Table 3. Factor loadings based on a principal components analysis with oblimin rotation for all items.
To address Hypothesis 1, whether men and women differ in their perceptions of a high-stakes test situation, we calculated simple t-tests with sex as the independent variable and four situation perception factors, which we obtained from the factor analysis, as the dependent variables.
We further analyzed whether the difference between men and women in the test results and in the evaluations of the fairness of the selection tool could be partly explained by different levels of general test anxiety (Hypotheses 2 and 3, respectively). Furthermore, we calculated whether this mediation would hold regardless of the extent to which test takers perceived the situation as a high-pressure situation during the test. For this purpose, we ran a mediation analysis in accordance with Hayes' guidelines (2013, Model 8) using PROCESS 2.16.3 for SPSS with sex as the independent variable, general test anxiety as the mediating variable, situation perception (Feeling pressured) as the moderating variable2, and the overall test result (Hypothesis 2) and fairness of the selection tool (Hypothesis 3) as the dependent variables (for an overview, see Figure 1). For all models, we centered the products of our variables and computed bias-corrected confidence intervals based on 5,000 bootstrapped samples.
An overview of the descriptive statistics for all scales is presented in Table 4. An overview of all correlations is presented in Table 5. Effect sizes are interpreted according to Cohen's (1988) classifications.
Sex Differences in Test Situation Perception
For Hypothesis 1, addressing sex differences in the perception of the test situation, the analyses revealed significant albeit small differences in scores on the factor Opportunity to deceive, indicating slightly higher scores for men (M = 2.36, SD = 1.37) compared with women (M = 2.11, SD = 1.39), t(739) = 2.45, p = 0.014, d = 0.18. This result indicates that men were slightly more likely to perceive the situation as an opportunity to engage in deception compared with women. The analyses further revealed differences with reference to the scores on the dimension Opportunity to socialize. The scores were higher for men (M = 1.26, SD = 1.40) than for women (M = 1.00, SD = 1.29), t(726) = 2.62, p = 0.009, with a small effect size, d = 0.20. This result indicates that men reported viewing the test situation as more social than women did. Analyses showed a very small and non-significant difference in the situation perception dimension Feeling pressured [men: M = 3.31, SD = 1.30; women: M = 3.16, SD = 1.42, ΔM = 0.15, t(741) = 1.50, p = 0.135, d = 0.11]. The analyses revealed no significant differences in situation perception with reference to the dimension Feeling stimulated (men: M = 4.87, SD = 0.86; women: M = 4.87, SD = 0.86), t(745) = −0.43, p = 0.966, d = 0.00.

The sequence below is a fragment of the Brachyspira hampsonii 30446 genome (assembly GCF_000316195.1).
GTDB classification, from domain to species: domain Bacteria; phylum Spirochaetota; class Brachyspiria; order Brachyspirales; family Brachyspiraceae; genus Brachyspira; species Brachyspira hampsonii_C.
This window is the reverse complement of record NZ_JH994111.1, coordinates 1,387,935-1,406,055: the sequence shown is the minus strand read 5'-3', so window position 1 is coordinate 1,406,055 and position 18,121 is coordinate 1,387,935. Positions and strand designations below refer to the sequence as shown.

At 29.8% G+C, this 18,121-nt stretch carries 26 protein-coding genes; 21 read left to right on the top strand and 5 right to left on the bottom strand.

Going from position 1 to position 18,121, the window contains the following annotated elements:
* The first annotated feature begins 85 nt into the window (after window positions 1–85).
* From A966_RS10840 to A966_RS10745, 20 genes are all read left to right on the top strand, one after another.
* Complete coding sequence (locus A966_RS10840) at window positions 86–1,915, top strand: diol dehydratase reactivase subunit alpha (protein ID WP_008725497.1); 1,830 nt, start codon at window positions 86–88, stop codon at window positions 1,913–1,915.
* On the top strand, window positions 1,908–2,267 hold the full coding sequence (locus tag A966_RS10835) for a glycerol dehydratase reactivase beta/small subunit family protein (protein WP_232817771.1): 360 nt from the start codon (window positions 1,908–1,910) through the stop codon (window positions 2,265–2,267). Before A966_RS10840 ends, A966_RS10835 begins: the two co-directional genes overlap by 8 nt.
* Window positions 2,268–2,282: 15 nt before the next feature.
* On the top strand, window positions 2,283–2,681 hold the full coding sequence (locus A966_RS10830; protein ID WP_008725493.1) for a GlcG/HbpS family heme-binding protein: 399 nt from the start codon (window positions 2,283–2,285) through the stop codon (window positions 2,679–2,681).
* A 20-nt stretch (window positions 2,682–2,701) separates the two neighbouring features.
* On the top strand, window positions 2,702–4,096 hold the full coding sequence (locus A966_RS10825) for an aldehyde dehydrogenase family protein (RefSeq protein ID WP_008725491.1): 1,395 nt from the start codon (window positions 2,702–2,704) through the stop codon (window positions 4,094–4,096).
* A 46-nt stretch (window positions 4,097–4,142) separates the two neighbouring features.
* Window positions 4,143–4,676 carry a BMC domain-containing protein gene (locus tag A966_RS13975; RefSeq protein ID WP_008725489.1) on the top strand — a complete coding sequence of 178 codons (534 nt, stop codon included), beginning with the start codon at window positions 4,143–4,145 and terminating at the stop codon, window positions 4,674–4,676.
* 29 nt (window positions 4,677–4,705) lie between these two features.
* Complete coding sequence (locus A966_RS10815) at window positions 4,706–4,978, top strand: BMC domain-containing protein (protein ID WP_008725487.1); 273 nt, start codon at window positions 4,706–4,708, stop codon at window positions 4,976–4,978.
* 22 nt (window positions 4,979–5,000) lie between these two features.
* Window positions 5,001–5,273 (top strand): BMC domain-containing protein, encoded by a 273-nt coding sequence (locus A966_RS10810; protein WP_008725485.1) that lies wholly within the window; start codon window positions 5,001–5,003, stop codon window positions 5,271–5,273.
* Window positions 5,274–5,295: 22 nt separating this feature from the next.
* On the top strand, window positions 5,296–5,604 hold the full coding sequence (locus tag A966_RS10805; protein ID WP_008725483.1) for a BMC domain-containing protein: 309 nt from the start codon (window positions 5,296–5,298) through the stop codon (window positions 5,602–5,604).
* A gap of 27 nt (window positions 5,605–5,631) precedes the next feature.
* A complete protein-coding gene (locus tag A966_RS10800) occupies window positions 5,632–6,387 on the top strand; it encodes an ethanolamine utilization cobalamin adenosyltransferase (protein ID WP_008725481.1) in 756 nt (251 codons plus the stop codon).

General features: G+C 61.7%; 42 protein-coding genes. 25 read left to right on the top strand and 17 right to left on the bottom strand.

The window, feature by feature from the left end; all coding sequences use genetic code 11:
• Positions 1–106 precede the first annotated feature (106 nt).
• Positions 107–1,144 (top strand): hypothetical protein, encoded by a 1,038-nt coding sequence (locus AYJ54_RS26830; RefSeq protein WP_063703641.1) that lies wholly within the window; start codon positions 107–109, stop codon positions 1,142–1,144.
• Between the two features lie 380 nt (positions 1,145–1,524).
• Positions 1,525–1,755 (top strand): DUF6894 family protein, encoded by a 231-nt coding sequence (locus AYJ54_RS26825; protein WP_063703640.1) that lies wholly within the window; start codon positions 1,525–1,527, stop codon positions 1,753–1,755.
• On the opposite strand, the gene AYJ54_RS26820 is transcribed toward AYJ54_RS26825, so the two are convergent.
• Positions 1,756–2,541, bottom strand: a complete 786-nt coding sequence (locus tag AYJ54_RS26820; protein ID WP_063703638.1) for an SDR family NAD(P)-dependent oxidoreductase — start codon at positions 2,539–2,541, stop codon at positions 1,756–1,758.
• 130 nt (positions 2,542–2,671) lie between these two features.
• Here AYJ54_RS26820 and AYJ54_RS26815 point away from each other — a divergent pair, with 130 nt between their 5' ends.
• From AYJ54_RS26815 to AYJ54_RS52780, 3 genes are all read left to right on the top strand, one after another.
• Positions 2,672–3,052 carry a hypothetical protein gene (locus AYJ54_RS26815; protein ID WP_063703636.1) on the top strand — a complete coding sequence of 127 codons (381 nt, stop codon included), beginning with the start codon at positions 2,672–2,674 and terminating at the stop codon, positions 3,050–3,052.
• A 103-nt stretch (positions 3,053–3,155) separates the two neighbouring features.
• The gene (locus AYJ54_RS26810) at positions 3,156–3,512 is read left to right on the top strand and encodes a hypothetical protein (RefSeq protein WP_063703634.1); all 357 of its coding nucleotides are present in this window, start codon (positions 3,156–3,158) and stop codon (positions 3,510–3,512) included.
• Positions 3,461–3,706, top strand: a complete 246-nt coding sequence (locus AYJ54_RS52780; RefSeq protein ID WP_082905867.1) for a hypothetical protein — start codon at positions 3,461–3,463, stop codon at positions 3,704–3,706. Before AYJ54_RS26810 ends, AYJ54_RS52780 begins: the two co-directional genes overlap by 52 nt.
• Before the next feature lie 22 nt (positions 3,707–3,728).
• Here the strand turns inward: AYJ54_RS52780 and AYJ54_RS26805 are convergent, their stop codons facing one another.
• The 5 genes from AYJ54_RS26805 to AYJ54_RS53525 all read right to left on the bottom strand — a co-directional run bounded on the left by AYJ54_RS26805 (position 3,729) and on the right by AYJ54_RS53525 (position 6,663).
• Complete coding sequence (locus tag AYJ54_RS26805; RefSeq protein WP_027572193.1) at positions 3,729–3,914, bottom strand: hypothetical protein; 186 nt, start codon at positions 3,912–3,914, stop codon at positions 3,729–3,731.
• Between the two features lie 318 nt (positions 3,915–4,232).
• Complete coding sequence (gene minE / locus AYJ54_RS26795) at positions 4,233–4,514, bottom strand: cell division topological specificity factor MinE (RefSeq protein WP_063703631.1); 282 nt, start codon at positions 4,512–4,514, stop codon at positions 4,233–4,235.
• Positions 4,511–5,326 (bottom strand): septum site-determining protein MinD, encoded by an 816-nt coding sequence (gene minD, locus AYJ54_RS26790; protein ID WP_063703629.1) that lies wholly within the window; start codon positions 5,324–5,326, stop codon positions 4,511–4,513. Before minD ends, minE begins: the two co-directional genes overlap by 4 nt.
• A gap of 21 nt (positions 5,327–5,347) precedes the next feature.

Effects of Test Situation Perception and General Test Anxiety on Test Performance
With reference to Hypothesis 2, we tested a moderated mediation model to assess the indirect effect of sex via test anxiety on overall test performance and to determine whether this indirect effect was influenced by the perception that the situation was a high-pressure situation (see also Figure 2A). In a first step, we reported the results (unstandardized regression coefficients including 95% bias-corrected bootstrapped confidence intervals with 5,000 samples) for the simple mediation model. Then we continued to check whether this indirect effect changed in accordance with test takers' perceptions of the situation (Feeling pressured). The results for the complete model are also presented in Table 6.
Figure 2. Test anxiety as mediator of the association between Sex and Overall performance (A) and Sex and Evaluations of the fairness of the selection tool (B), moderated by Feeling pressured.
Table 6. Moderated mediation of sex predicting test anxiety and overall performance via feeling pressured.
The sex differences in overall test performance were significantly mediated by test anxiety (as indicated by a significant index of moderated mediation: b = 0.01, 95% CI [0.00; 0.02]). However, there was still a significant direct effect of sex on overall test performance (b = −0.15, SE = 0.04, p < 0.001), indicating that men scored higher than women on the test even after self-reported general test anxiety was entered as a mediator. Sex also had an effect on test anxiety: Women reported higher general test anxiety than men (b = 0.47, SE = 0.07, p < 0.001), and higher general test anxiety in turn led to lower overall performance (b = −0.04, SE = 0.02, p = 0.022).